Gallows View : DCI Banks Mysteries

  • by Peter Robinson
  • Narrated by Mark Honan
  • Series: DCI Banks Mysteries
  • 8 hrs and 45 mins
  • Unabridged Audiobook

Publisher's Summary

Former London policeman Alan Banks relocated to Yorkshire seeking some small measure of peace. But depravity and violence are unfortunately not unique to large cities. His new venue, the quaint little village of Eastvale, seems to have more than its fair share of malefactors---among them a brazen Peeping Tom who hides in night's shadows spying on attractive, unsuspecting ladies as they prepare for bed.When an elderly woman is found brutally slain in her home, Chief Inspector Banks wonders if the voyeur has increased the awful intensity of his criminal activities. But whether related or not, perverse local acts and murderous ones are combining to profoundly touch Banks's suddenly vulnerable personal life, forcing a dedicated law officer to make hard choices he'd dearly hoped would never be necessary.

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What the Critics Say

"An extremely well-fashioned police procedural." (The New York Times Book Review)

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Customer Reviews

Most Helpful

Wrong interpretation

I've read most all of Peter Robinson's books and this being the first in the series it is not his best. That being said, the real problem with ths audio book is the narration. It portrays Banks with low brow accent, unsophisticated and bumbling. Not at all giving justice to Mr. Robinson's witty character, Inspector Banks.
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- Patrick

Disappointing

Always on the lookout for a writer who can really grab my attention. Watched some of the DCI Banks episodes on Public Television so thought I would try one of the books. Of course it makes sense to start with the first one, even though one must also be prepared for the possibility that the writer has not quite got into his stride. Actually, while Robinson's dialog for the most part creaks and he seems to be a little overenthusiastic in describing the bits where people take their clothes off, there is no doubt he has a way with words. This comes out especially in his descriptions of the surrounding countryside, which verge on the poetic. And while the sub-plots are not sophisticated, nor are they deficient to the point of interfering with one's overall enjoyment. So that doesn't sound so bad.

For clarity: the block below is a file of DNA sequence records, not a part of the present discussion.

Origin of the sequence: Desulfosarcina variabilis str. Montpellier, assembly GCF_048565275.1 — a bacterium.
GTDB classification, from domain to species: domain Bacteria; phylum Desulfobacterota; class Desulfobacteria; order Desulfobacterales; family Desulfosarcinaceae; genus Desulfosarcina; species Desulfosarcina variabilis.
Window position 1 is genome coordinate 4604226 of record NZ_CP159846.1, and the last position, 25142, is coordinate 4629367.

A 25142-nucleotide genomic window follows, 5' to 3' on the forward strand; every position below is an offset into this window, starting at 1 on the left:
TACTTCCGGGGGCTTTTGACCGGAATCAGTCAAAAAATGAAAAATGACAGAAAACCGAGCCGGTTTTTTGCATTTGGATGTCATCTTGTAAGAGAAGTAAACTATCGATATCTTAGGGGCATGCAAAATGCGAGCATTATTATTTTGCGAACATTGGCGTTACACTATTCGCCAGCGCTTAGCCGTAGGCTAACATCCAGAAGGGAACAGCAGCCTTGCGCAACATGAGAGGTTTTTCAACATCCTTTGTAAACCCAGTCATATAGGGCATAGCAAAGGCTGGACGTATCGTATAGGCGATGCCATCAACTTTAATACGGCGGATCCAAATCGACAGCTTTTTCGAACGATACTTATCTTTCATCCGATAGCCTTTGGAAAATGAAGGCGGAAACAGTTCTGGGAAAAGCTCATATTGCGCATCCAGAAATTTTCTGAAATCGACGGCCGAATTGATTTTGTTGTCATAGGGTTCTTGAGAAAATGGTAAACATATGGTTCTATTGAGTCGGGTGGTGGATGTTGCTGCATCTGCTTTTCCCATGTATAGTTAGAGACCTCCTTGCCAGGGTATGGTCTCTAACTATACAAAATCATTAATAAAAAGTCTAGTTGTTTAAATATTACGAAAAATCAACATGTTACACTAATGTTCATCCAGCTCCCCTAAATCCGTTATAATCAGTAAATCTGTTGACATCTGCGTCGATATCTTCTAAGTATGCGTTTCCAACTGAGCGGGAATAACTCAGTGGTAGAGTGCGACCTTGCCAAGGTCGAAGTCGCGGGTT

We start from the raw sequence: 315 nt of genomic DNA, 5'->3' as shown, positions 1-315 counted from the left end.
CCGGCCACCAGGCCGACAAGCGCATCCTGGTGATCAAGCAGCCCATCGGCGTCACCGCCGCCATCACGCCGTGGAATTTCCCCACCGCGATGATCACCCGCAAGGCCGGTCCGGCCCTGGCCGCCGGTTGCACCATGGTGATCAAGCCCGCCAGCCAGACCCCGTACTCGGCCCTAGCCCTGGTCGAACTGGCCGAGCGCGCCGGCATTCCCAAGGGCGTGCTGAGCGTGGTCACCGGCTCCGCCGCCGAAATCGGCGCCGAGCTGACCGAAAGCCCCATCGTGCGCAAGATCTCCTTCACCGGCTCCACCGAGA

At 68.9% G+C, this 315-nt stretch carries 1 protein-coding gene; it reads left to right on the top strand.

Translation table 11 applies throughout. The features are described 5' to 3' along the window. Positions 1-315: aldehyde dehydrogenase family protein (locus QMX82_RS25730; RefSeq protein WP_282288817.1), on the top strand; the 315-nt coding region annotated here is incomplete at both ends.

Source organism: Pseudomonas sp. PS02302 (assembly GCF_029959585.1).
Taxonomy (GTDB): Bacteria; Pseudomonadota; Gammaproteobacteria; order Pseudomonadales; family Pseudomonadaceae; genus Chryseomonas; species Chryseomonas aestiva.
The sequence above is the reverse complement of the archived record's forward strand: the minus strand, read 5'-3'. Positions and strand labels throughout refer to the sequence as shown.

Well, it is. Because the reading is frankly horrendous. It's not just that Mr. Honan has some difficulties handling the considerable number of regional accents involved, and he does have some difficulties - I don't think I heard anything that passed for genuine Yorkshire in the whole book (watch the Herriot stories on Public Television and you'll get the idea). It is the consistent over emphasis that appears to imbue every action, every event, every line of dialog, every descriptive pasage with a sense of critical importance, not unlike television news reporters who seem to think no-one will listen to them unless they shout. Now it is not clear as to whether Mr. Honan's delivery is his own idea or whether he is being directed. No matter which, it effectively destroys the story, hence my low rating. What Mr. Honan fails to appreciate, even though it is stated explicitly at least twice, is that our hero has come up to Yorkshire expecting a quiet, mondane life. The author provides a quiet small Yorkshire town with a market place and people going about their unexciting lives as a backdrop against which the unaccustomed criminal activity should stand out in sharp relief. Mr. Honan takes the entire book, no matter what is happening, like the Ride of the Valkyries. How much nuance I have lost as a result I cannot say. After a while I was punch-drunk, though I saw it through to the end. Fortunately I note that the remaining Banks books are read by James Langton and Simon Prebble. Prebble I know from the Dick Francis books and am thoroughly at home with. Langton has read around 130 books and must be doing something right. Either one will surely be a relief from Mr. Honan's non-stop histrionics.
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- christopher

Book Details

  • Release Date: 08-03-2009
  • Publisher: Tantor Audio